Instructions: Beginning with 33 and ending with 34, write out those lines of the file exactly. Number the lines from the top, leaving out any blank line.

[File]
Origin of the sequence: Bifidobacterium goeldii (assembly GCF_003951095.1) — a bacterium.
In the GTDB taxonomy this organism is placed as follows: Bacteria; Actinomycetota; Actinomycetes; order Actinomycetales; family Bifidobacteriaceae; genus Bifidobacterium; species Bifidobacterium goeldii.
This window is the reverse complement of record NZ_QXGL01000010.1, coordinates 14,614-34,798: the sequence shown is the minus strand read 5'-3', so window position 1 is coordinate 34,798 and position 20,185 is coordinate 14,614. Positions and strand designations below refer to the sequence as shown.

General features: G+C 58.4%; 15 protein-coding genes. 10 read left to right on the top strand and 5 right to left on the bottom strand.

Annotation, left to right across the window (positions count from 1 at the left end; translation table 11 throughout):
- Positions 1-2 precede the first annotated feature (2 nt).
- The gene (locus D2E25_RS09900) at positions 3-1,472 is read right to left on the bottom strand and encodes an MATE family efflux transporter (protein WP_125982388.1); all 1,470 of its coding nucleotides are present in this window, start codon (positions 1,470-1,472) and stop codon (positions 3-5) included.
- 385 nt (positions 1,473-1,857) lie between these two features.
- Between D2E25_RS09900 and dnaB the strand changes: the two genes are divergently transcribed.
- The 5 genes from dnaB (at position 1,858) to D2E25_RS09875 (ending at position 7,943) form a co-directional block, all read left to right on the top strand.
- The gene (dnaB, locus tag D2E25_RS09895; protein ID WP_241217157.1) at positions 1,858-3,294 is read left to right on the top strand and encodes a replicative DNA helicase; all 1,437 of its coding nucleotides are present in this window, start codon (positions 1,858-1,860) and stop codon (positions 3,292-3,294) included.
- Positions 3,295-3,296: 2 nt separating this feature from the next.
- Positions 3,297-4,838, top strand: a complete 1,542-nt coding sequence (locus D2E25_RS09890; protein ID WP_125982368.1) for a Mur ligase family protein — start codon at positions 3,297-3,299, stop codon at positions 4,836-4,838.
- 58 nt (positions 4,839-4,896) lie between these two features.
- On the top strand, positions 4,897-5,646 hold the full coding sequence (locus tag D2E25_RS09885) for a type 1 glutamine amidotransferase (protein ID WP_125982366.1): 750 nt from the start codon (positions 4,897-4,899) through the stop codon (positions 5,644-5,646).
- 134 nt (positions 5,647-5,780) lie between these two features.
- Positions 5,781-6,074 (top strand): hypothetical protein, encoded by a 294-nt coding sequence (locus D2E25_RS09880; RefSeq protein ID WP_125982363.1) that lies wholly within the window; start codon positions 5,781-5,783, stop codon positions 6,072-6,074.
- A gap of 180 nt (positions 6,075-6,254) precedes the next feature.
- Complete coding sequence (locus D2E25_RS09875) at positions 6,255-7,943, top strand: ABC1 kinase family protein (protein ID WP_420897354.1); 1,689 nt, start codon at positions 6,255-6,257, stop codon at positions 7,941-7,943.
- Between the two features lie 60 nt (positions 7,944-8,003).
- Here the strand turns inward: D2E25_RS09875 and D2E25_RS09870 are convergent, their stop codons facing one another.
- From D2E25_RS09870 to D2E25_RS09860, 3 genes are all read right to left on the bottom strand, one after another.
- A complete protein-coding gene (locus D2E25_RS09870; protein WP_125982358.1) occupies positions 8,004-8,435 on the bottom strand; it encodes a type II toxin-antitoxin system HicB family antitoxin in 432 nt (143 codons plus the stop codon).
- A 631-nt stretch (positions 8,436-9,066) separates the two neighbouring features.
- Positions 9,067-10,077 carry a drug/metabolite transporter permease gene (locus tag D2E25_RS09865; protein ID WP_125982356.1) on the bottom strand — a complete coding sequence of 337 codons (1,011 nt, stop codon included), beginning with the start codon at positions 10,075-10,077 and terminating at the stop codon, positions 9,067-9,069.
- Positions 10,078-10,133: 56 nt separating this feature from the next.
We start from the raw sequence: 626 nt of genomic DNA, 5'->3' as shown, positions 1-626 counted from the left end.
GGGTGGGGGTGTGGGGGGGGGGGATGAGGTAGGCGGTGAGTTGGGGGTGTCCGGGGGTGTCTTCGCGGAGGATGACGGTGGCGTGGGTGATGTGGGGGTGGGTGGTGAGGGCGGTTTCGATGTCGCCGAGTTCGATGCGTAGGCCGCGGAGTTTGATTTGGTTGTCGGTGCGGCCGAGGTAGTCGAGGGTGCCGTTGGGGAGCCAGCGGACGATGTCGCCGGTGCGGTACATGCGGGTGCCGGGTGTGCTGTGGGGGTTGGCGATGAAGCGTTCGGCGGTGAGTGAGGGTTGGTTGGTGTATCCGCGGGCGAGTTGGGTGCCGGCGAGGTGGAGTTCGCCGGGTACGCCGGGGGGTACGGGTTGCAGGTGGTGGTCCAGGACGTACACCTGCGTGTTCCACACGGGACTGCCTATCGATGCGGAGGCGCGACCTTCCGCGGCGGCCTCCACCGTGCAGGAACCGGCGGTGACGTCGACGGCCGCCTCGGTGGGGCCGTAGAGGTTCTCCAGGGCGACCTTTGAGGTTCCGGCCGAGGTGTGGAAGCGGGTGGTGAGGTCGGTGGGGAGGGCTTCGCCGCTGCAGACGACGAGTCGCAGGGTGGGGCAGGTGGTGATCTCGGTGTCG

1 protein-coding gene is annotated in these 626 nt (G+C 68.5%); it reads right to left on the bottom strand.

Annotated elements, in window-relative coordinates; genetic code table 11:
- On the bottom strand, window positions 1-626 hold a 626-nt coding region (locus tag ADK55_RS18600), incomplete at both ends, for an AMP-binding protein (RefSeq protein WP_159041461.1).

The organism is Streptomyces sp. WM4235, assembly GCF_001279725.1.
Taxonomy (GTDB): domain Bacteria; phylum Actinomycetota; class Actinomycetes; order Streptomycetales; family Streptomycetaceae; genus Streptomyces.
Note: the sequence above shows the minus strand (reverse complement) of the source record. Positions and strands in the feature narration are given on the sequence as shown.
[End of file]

Taxonomy (GTDB): domain Bacteria; phylum Actinomycetota; class Actinomycetes; order Streptomycetales; family Streptomycetaceae; genus Streptomyces.
Note: the sequence above shows the minus strand (reverse complement) of the source record. Positions and strands in the feature narration are given on the sequence as shown.